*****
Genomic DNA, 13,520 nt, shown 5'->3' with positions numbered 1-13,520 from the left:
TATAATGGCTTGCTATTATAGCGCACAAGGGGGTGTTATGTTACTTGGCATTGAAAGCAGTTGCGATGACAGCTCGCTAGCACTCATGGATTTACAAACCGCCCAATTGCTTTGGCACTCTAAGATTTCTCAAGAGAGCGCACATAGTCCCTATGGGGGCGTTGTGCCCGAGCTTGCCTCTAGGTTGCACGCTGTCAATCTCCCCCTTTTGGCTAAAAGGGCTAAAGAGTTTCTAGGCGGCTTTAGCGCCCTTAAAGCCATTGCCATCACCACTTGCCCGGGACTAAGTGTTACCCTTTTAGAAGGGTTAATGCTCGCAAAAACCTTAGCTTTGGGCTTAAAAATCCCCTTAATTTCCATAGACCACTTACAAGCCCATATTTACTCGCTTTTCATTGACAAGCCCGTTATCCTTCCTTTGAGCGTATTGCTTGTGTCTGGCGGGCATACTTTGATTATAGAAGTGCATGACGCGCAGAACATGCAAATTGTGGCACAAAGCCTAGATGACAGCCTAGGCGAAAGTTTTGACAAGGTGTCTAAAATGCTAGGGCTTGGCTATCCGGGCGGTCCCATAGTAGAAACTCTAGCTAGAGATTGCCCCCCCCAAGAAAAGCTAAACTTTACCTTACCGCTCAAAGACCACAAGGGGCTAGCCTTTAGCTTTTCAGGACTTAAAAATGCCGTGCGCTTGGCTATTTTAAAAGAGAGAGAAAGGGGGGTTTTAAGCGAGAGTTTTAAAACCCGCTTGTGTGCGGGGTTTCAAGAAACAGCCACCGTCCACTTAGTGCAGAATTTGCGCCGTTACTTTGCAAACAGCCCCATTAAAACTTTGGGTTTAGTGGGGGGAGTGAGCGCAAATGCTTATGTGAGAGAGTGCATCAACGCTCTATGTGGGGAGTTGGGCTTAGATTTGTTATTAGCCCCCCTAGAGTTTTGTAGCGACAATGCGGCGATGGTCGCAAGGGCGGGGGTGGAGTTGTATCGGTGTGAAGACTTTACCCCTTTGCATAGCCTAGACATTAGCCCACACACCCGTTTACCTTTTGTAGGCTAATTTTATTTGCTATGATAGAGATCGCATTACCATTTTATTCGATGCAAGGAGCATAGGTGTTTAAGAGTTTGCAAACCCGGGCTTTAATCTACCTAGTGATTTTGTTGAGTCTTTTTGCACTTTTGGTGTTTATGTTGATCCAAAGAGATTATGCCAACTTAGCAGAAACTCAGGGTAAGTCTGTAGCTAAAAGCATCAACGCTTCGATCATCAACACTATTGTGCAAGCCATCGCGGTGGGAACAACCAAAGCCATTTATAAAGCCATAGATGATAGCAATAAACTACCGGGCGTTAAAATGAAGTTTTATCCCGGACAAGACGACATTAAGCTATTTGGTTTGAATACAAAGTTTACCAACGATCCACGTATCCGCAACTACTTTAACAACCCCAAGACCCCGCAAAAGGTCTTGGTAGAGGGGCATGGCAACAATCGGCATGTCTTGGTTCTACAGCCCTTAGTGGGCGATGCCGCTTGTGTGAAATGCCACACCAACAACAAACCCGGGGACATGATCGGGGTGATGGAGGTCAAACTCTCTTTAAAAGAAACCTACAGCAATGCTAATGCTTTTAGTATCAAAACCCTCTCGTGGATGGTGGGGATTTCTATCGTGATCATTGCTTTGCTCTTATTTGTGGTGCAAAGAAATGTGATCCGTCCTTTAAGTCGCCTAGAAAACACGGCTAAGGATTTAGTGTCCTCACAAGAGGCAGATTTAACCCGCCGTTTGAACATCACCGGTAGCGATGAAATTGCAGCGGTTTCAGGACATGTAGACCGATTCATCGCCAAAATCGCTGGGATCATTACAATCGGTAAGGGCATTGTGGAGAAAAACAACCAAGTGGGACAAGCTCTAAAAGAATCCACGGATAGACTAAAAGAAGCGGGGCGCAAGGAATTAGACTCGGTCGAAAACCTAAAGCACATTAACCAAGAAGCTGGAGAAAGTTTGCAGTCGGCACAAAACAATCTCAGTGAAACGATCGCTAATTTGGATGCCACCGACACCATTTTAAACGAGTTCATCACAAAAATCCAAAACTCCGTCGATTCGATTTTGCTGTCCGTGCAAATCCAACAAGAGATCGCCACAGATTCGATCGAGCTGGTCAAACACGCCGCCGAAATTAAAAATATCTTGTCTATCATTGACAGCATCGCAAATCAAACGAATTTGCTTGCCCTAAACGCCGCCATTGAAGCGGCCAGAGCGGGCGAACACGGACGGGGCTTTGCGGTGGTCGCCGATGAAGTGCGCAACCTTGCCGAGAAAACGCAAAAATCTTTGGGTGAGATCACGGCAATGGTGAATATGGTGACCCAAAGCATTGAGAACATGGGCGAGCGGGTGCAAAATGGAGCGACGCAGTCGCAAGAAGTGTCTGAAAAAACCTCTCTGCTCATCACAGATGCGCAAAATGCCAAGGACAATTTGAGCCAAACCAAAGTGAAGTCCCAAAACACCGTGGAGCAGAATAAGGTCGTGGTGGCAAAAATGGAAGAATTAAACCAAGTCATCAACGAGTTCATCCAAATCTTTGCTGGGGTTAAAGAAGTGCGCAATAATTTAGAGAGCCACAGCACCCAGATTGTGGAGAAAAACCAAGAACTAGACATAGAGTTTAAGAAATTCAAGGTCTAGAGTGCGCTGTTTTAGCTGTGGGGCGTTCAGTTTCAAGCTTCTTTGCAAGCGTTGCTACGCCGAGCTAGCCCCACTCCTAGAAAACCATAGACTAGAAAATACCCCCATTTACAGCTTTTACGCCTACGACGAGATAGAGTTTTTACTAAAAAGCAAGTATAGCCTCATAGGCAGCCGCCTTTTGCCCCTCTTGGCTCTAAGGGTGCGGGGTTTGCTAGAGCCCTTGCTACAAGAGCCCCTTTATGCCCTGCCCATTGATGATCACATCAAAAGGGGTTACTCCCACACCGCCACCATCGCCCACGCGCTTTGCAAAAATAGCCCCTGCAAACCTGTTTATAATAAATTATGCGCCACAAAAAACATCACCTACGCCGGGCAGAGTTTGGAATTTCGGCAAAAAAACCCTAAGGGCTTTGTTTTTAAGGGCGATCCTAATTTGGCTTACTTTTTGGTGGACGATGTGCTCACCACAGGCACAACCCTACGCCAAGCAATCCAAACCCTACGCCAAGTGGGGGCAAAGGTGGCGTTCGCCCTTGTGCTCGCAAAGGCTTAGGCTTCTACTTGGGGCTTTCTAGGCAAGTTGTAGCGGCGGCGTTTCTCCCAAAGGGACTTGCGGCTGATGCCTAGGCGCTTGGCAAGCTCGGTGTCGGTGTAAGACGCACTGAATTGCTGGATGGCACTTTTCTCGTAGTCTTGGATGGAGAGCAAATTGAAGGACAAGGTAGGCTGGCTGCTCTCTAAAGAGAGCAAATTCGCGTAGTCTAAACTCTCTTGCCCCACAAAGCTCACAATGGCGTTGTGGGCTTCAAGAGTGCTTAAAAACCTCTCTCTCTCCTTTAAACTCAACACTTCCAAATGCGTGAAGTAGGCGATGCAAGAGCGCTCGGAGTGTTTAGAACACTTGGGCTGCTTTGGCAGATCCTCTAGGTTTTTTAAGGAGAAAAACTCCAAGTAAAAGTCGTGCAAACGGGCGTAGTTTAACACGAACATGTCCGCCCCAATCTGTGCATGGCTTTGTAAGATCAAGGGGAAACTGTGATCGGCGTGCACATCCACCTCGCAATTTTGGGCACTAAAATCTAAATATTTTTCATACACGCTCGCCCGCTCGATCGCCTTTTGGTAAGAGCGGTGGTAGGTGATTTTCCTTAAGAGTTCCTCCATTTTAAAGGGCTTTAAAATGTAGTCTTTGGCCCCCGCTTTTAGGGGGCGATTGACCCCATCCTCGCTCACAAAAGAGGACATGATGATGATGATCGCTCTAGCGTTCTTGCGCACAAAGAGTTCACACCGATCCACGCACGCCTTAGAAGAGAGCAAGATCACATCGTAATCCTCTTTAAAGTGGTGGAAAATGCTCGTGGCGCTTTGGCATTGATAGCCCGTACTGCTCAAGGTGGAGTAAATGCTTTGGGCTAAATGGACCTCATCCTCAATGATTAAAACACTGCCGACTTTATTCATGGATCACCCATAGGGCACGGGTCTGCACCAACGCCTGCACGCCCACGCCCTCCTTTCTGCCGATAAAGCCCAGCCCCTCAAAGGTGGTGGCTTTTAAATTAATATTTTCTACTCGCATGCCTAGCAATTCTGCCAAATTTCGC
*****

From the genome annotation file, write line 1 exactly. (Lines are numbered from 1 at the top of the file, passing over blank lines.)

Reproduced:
Genomic DNA, 13,520 nt, shown 5'->3' with positions numbered 1-13,520 from the left: